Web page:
December 11, 2016


Starring Michiel Hulsman, Bug Hall, Robert Aramayo, Daniel Coonan, Gabriel Luna, Annie Read, Essa O'Shea, Hera Hilmar. Directed by Ciaran Donnelly & Stephen Kay. (2016, 236 min).

This three-part miniseries, which first aired on the Discovery Channel, will be of great interest to Harley-Davidson aficionados. However, anyone looking for dramatic storytelling may find it less compelling.

The first episode is easily the strongest, which depicts the humble beginnings of meek-but-brilliant engineer Bill Harley (Robert Aramoyo), opportunistic huckster Arthur Davidson (Bug Hall) and his strong-willed, rebellious older brother, Walter (Michiel Huisman). From the construction of their very first motorbike, these guys' struggle to find support to compete with other manufacturers and make a brand name for themselves is an interesting rags-to-riches story. Their primary rival is George Hendee (Philip Brodie), the unscrupulous founder of Indian motorcycles, who is both contemptuous and envious of these young upstarts.

"No, it doesn't come with training wheels."
All the while, we see the evolution of what would someday become the gold standard of motorcycles. While bikers and motorsports enthusiasts will find this fascinating (the technical development segments seem pretty authentic), Harley and the Davidsons starts to lose its dramatic footing about halfway through, becoming more inconsistent and episodic. Some potentially major plot developments are briefly touched upon before being almost too quickly resolved or forgotten about altogether. For example, episode two ends on a massive cliffhanger, with Indian spearheading a lawsuit against Harley-Davidson for patent violation, which could destroy the company. Yet, episode three simply picks things up ten years later; neither Indian or the lawsuit are mentioned again and we never learn how Harley-Davidson overcame this devastating development. It's almost as though an entire episode is missing.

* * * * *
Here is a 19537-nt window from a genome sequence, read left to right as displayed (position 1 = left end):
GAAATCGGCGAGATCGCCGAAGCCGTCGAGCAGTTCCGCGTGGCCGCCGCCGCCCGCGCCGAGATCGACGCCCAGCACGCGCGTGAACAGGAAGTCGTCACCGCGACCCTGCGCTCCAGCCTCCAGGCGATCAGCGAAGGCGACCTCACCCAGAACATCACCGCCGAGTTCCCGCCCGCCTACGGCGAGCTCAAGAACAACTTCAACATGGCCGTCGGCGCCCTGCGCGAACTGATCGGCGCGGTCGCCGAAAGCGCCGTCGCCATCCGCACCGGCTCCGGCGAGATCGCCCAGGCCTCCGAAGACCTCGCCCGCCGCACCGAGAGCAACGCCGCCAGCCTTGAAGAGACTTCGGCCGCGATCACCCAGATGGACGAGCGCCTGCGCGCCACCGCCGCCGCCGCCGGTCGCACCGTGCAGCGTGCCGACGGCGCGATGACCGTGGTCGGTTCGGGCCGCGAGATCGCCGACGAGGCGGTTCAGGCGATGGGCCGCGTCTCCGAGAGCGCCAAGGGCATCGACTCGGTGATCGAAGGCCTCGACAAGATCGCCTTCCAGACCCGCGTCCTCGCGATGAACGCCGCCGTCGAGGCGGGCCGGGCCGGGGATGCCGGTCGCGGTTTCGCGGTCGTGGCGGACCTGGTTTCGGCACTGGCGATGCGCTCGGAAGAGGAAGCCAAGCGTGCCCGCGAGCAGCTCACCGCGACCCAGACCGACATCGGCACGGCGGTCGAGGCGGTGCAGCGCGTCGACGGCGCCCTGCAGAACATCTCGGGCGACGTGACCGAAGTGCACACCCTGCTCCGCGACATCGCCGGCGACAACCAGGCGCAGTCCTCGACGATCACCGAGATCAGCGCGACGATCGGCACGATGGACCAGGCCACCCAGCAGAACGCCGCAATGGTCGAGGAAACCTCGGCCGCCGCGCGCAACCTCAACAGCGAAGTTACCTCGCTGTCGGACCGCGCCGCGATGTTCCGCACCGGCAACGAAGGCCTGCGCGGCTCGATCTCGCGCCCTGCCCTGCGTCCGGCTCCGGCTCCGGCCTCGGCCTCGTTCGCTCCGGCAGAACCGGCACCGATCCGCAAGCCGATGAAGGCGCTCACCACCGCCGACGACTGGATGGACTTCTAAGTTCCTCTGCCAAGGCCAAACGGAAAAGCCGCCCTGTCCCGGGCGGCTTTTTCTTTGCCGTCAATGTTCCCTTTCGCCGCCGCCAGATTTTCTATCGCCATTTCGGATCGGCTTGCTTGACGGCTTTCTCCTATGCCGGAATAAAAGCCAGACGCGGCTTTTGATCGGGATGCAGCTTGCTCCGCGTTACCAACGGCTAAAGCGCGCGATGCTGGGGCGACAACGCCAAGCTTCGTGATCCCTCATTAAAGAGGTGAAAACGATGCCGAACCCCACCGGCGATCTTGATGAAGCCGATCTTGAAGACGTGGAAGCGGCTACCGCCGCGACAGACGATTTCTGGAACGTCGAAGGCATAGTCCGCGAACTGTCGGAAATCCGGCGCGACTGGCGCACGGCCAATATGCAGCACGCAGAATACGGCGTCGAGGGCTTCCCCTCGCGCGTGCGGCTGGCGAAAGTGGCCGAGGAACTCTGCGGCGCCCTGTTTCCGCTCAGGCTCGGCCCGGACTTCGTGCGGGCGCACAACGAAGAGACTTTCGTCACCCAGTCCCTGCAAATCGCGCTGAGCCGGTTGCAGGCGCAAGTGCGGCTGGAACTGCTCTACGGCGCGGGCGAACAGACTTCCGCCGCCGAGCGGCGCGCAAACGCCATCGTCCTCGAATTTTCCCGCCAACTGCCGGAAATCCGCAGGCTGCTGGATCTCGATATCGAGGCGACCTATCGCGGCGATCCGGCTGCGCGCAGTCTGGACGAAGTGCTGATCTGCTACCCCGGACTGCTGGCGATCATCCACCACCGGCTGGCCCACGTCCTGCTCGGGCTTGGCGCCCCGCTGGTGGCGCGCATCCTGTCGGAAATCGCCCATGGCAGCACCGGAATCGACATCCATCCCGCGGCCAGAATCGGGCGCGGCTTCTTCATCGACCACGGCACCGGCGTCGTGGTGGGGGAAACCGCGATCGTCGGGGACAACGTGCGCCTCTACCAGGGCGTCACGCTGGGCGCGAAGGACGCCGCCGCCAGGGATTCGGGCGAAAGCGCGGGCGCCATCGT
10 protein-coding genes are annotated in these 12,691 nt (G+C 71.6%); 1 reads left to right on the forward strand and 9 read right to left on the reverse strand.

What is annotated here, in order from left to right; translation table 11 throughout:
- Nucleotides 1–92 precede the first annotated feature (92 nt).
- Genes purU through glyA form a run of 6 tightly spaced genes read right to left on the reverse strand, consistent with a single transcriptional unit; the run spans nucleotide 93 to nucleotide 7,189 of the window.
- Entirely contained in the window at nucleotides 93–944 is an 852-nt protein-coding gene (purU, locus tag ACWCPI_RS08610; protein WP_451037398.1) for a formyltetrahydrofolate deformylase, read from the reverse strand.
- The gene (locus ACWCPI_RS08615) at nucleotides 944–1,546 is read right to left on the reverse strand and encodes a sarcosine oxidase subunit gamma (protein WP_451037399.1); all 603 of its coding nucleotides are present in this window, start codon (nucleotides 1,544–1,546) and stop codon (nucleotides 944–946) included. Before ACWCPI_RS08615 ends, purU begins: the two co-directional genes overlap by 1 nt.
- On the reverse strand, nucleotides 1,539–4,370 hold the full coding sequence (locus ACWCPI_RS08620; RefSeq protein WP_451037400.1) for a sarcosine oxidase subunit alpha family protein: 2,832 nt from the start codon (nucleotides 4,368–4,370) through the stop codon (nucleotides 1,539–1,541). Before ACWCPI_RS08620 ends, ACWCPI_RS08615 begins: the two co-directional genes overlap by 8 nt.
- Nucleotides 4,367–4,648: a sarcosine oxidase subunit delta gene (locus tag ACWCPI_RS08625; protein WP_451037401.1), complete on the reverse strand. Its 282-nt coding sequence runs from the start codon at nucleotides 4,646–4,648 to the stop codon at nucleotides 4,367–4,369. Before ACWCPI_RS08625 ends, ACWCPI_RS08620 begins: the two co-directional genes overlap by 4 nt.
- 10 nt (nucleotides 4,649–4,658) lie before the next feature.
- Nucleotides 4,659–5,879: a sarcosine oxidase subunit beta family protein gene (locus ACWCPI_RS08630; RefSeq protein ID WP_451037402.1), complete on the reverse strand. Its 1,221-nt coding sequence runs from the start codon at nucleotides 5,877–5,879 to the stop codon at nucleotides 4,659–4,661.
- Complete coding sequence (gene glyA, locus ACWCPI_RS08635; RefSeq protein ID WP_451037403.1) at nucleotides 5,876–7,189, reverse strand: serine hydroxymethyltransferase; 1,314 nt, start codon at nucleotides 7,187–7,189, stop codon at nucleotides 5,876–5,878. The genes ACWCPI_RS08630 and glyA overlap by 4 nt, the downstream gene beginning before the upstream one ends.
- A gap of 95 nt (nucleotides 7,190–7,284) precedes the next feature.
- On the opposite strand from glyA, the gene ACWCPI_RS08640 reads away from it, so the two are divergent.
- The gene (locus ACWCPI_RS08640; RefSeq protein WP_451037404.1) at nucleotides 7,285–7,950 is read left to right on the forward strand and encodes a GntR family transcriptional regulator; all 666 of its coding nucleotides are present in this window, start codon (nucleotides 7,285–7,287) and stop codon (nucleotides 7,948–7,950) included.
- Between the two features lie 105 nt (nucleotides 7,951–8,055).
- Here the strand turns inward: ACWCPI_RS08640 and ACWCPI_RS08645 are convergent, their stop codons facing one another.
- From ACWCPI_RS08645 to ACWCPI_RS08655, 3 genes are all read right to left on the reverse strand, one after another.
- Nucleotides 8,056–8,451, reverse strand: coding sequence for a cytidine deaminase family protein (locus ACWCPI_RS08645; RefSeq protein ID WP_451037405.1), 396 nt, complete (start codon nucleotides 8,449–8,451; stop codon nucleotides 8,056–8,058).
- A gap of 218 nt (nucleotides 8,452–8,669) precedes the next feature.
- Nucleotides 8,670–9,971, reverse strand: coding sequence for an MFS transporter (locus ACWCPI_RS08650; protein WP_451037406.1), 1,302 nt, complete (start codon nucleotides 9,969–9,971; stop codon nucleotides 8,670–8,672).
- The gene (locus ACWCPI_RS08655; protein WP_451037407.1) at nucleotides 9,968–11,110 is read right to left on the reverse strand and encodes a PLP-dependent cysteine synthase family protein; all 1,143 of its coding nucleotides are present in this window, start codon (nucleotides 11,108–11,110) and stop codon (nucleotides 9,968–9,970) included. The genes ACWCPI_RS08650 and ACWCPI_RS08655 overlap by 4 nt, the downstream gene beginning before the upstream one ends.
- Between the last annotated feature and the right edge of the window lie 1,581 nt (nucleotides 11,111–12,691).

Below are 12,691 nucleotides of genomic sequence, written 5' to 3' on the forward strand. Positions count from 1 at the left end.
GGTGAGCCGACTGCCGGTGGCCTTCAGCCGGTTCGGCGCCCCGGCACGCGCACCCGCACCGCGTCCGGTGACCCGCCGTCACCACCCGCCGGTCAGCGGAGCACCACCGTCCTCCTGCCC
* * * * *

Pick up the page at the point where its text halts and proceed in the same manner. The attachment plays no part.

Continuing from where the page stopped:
Overall, the performances are decent (though the aging make-up isn't) and even though the three lead characters aren't particularly dynamic, we genuinely grow to like them. There's also some nice attention to period detail and great pleasure to be had in watching these machines become faster over the years, winning races and leaving their competition in the dust. Harley and the Davidson isn't going to sweep the Emmys or anything, but motorheads are sure to enjoy it.

The Making of Harley and the Davidsons”
Biketacular” (an hour-long special which first aired on the Discovery Channel; countdown of the greatest motorcycles ever built)
DVD & Digital Copies



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